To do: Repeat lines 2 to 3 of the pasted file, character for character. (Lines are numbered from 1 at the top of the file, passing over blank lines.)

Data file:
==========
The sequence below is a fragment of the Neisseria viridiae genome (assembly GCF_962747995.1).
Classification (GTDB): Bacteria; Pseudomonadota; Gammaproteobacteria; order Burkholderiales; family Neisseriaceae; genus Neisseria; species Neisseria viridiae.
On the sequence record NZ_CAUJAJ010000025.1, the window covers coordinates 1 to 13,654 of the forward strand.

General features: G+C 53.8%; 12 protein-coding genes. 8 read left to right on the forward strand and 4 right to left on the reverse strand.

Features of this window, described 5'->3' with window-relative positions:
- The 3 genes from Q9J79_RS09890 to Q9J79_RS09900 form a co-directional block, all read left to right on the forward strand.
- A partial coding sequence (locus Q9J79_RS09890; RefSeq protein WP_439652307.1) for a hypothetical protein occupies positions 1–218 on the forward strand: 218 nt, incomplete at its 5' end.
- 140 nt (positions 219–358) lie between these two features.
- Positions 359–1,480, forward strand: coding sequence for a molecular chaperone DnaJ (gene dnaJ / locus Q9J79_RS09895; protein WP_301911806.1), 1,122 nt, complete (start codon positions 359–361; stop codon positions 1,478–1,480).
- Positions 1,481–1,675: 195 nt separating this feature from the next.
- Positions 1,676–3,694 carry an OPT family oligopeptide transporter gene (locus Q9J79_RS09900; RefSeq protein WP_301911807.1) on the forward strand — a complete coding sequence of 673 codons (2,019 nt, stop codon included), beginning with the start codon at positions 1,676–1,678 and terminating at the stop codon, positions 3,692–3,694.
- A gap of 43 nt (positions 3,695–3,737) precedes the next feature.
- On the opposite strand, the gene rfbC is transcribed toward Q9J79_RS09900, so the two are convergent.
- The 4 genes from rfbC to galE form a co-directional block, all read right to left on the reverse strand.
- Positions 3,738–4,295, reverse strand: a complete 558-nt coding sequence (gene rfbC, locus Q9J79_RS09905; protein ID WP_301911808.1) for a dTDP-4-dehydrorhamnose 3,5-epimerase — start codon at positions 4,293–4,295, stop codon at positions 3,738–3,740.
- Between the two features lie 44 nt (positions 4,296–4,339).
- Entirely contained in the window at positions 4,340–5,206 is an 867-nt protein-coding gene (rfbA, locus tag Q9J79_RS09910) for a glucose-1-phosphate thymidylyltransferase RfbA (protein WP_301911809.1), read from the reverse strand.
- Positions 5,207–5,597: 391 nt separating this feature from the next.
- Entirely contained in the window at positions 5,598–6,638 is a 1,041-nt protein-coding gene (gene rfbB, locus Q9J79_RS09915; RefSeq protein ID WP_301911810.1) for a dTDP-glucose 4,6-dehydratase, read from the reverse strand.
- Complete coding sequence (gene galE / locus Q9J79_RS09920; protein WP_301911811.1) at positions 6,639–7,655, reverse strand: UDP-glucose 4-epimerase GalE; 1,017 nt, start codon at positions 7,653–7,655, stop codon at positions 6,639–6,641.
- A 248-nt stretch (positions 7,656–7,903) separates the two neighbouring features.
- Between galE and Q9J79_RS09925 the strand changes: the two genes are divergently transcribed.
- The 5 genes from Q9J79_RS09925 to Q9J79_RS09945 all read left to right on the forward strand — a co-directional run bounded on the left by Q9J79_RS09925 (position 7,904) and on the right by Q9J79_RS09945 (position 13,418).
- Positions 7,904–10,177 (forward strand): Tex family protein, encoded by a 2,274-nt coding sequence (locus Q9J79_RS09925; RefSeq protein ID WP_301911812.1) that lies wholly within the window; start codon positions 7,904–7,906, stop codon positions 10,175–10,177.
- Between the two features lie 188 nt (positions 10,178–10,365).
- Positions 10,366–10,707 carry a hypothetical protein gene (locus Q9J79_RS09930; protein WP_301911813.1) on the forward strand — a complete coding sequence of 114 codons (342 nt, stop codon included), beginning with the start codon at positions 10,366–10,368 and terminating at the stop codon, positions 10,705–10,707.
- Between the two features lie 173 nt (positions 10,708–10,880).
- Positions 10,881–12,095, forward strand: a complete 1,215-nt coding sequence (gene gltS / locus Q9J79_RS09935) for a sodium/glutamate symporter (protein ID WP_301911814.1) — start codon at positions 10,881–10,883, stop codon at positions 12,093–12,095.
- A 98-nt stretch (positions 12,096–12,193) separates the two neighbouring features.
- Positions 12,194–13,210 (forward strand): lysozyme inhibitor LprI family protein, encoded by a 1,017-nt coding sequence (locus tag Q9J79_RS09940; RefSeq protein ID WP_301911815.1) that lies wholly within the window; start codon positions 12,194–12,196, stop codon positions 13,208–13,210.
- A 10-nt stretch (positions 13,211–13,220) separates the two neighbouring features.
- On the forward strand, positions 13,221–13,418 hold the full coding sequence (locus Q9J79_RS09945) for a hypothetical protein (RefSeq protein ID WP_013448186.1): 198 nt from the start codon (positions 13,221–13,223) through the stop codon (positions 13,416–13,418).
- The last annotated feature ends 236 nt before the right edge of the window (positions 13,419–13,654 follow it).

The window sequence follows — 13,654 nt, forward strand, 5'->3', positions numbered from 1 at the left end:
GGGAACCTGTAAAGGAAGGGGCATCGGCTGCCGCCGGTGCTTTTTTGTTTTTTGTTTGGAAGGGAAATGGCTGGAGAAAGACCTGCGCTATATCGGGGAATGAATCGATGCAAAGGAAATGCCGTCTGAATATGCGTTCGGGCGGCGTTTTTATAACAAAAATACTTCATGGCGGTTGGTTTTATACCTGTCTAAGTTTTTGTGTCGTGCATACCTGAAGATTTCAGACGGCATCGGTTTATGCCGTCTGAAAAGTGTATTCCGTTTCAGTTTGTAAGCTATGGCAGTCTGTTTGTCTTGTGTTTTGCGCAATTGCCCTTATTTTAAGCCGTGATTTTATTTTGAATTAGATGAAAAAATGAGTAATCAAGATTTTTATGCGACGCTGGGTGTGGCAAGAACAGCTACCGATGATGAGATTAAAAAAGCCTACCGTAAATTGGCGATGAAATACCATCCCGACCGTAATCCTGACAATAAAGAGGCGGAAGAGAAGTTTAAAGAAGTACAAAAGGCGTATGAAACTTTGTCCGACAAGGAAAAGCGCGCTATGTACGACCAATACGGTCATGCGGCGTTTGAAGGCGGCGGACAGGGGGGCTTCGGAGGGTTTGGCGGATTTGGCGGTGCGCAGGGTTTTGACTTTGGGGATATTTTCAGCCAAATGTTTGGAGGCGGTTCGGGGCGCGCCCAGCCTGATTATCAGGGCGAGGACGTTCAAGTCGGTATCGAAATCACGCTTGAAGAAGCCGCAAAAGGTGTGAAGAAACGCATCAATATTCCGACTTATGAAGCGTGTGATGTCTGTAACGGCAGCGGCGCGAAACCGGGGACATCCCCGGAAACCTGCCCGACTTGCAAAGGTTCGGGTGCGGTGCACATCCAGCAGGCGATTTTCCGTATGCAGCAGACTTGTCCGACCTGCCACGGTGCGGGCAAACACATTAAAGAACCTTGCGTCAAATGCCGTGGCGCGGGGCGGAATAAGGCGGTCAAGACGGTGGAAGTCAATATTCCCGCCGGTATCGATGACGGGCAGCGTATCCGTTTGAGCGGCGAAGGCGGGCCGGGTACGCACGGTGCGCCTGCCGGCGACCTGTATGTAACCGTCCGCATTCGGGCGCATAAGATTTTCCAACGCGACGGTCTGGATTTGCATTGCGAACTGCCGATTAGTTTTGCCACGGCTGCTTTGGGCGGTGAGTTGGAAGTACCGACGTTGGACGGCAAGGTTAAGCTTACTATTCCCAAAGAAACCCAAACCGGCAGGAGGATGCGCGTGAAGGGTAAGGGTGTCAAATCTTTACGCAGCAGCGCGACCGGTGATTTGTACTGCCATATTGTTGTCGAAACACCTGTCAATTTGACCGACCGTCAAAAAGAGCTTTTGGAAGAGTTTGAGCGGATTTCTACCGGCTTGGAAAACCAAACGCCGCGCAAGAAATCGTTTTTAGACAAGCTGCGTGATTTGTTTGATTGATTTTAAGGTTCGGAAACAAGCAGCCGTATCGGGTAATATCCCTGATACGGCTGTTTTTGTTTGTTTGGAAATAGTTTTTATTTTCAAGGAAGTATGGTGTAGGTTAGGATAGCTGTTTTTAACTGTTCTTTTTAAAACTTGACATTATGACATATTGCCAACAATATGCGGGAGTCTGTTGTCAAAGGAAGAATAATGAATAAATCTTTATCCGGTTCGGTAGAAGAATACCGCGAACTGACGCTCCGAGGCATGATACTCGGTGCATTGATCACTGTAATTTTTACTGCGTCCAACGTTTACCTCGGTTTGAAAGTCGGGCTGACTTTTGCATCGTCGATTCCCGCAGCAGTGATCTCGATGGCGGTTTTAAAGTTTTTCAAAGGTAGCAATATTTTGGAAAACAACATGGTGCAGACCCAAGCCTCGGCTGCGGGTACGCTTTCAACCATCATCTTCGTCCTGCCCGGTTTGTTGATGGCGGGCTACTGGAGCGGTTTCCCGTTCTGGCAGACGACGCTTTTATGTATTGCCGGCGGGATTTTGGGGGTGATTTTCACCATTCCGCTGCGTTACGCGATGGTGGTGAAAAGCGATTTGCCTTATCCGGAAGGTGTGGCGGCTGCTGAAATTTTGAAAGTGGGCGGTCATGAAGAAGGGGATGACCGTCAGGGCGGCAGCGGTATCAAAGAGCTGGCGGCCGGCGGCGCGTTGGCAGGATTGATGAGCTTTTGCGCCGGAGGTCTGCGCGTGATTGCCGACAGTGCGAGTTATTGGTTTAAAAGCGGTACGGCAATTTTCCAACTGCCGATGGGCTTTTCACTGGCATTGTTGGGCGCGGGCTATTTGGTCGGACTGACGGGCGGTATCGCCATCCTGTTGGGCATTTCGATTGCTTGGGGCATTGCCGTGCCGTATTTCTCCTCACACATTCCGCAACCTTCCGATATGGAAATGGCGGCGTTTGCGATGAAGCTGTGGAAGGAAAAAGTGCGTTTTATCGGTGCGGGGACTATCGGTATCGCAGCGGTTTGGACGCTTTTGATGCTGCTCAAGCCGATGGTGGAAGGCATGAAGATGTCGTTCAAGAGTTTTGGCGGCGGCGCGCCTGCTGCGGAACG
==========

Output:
Classification (GTDB): Bacteria; Pseudomonadota; Gammaproteobacteria; order Burkholderiales; family Neisseriaceae; genus Neisseria; species Neisseria viridiae.
On the sequence record NZ_CAUJAJ010000025.1, the window covers coordinates 1 to 13,654 of the forward strand.